The turning over of a new calendar year might be an arbitrary milestone but we do appreciate this time to reflect on our reef tanks and the aquarium world, in the previous twelve months and those to come. With the massive growth of the aquarium hobby we’ve had more products to review and evaluate than ever before and it’s quite exciting to have some great new categories represented in our annual roundup of the best reef aquarium gear of 2021.
With two very big entries into the aquarium dosing market we certainly had more than enough peristaltic action to test out at the studio. Although the dosing pumps currently available to aquarists are fairly mature products, Seachem and Red Sea both managed to design and produce some of the most compelling offerings in the aquarium world. Red Sea saw fit to release a 2-channel and a 4-channel version of their ReefDose dosing pump systems with great wireless control, sensible programs and presets, and the kind of synergy with the Reef Care dosing program that you’d expect from an additive manufacturer.
Meanwhile Seachem launched their Sentia dosers under the Aquavitro brand with primary and secondary dosing units making it simple and streamlined to start with a few dosing channels and expand as user’s needs grow. The Sentia and ReefDose aren’t offering any revolutionary features or groundbreaking design but without a doubt these dosing pump systems will be some of the most popular for years to come, and they will certainly be some of the first dosing pump systems that many aquarists ever use.
The Jump L165 LED light from Maxspect is an unassuming light with a reasonable price and fairly modern features but it nails a certain kind of blue spectrum which we’ve grown to really appreciate over our orange-heavy LPS corals. The all metal construction is a refreshingly nice build quality and in a time when many fixtures are aiming to have very dispersed light spread, we have put the Jump light to good use mounted high over a medium sized tank thanks to its multiple clusters of well focused LED lenses.
Cool Mysis and Cool Green are not new products at all but they are new to us, and the large chunky flakes have become a staple food for our diverse population of marine fish. The large hearty flakes are readily enjoyed by all manner of reef fish and when bought in bulk sizes of one to three pounds the cost is a fraction of more widely available flake foods – the value of Cool Mysis and Cool Green is simply unmatched.
Some new aquarium products take time to grab our attention but others like the Kessil A500X are love at first sight. As we’ve said many times the concentration of light of Kessil’s 185 watt spotlight is the closest we’ve ever seen to venerable metal halide technology and we stand by our comments describing this high tech LED light machine as a true metal halide killer.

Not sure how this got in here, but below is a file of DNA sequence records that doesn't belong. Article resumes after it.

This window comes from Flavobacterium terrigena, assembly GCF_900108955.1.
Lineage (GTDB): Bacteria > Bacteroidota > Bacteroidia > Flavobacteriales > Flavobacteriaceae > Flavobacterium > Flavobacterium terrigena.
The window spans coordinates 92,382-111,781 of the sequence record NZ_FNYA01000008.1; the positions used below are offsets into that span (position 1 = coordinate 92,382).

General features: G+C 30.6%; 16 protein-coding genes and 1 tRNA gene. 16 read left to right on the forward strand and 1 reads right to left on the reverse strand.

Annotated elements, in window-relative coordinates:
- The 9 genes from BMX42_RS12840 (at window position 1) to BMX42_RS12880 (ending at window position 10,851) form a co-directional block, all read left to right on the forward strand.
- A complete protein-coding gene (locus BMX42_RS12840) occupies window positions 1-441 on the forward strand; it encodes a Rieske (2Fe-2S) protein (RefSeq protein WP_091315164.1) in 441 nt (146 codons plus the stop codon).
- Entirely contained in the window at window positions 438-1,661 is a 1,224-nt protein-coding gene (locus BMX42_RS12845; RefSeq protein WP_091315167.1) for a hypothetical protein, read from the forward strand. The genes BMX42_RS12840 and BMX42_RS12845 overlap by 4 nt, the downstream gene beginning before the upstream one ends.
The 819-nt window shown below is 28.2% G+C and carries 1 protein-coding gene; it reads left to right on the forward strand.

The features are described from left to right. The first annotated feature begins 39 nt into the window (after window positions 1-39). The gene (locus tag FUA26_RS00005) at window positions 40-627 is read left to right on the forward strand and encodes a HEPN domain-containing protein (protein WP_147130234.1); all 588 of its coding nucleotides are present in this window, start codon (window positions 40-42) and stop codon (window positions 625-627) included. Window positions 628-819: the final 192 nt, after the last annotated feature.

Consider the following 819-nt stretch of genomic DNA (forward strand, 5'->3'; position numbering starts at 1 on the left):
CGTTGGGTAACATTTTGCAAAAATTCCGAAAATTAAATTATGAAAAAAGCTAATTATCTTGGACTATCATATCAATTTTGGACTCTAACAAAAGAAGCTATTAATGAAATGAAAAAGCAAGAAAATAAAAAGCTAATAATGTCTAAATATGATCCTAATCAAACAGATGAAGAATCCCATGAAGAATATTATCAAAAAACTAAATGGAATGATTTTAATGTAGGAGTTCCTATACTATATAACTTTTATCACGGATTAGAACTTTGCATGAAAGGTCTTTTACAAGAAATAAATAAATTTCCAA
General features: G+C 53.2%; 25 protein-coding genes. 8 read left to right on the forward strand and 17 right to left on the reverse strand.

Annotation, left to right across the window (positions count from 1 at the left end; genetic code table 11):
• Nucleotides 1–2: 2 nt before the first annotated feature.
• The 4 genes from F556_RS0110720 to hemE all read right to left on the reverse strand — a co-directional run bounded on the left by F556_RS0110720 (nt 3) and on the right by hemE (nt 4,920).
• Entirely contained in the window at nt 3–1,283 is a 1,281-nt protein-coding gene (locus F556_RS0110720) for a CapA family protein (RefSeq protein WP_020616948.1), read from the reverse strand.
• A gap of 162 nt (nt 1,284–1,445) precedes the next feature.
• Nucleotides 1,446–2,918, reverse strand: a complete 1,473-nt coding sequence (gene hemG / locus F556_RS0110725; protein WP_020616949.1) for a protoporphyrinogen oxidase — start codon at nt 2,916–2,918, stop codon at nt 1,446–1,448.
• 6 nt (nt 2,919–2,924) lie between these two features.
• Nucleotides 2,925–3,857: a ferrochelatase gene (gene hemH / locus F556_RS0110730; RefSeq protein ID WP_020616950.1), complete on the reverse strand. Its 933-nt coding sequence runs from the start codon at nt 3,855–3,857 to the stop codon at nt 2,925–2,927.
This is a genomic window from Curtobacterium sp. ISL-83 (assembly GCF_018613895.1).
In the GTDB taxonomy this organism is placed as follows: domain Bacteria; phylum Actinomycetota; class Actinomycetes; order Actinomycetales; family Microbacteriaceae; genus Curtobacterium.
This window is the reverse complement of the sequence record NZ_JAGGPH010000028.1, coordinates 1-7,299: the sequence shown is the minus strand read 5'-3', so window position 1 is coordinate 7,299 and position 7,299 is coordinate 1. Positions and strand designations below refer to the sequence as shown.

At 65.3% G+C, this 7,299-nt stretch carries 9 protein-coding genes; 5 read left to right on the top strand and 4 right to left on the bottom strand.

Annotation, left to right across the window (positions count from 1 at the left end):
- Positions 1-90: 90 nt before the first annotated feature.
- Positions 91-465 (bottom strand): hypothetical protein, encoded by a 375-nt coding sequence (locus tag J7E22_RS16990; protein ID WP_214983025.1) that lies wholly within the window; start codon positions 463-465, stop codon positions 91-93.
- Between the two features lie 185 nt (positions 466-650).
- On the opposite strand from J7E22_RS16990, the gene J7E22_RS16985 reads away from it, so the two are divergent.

Before the ‘high range’ Hanna Nitrate checker we had to rely on a very nebulous color scale to try and determine the nitrate concentration in our reef and saltwater aquariums. The release of the Hanna Nitrate Checker transformed our understanding of the nutrient availability in our own reef tanks and we’ve seen great improvements in the growth and coloration once we managed to sustain a non-zero concentration of nitrate in our reef tanks. Understanding nutrients is just as important as knowing the mineral parameters in a reef aquarium and there is currently no comparison to the digital evaluation of NO3 afforded by Hanna’s electronic colorimeter.
The reef aquarium hobby has been manufacturing live rock substitutes for decades and while some companies have experimented with different shapes and sizes, this year we enjoyed naturalistic offerings from not one but two different companies. Cornerstone went all in with wide thick branches that are highly analogous to old school Tonga branch rock and Tropic Eden practically cloned Fiji Pukani rock which itself is composed of multiple small branches fused together into very natural shapes. These two new live rocks are strong, lightweight, and made up of very dynamic shapes which will be hard to distinguish from real wild live rock for even the most experienced reefers, especially once they’ve had some time to become colonized by encrusting reef life.
Good information about coral taxonomy is very hard to find, and even harder to wade through but the newest edition of BYOGuide’s Coral Finder is an absolute jewel of valuable knowledge regarding coral identification. We’ve been among the loudest advocates of hobbyists getting away from ephemeral conjured coral names in favor of scientifically accepted coral taxonomy because there’s a lot you can learn from knowing your coral is an Acanthastrea and not a Micromussa. As a personal friend of Coral Finder author Russel Kelley we can vouch for the amount of work that’s gone into the 2021 edition, not the least of which are the companion videos to illustrate stony corals like you’ve never seen before.
With our annual roundup of the best reef aquarium ‘products’ now in its thirteenth year, we’ve recognized well over 100 products made and provided by companies all over the world but we’re reserving one spot this year for a ‘product’ of our own. This year we launched our very own podcast called Reef Therapy and you don’t have to take our word for it as it’s quickly become an instant classic for providing in depth and experienced discussions covering the whole gamut of reef aquarium topics. There are thousands of listeners tuning into every session of reef aquarium therapy, it’s free, and we hear that it pairs very well with undertaking weekly reef aquarium maintenance.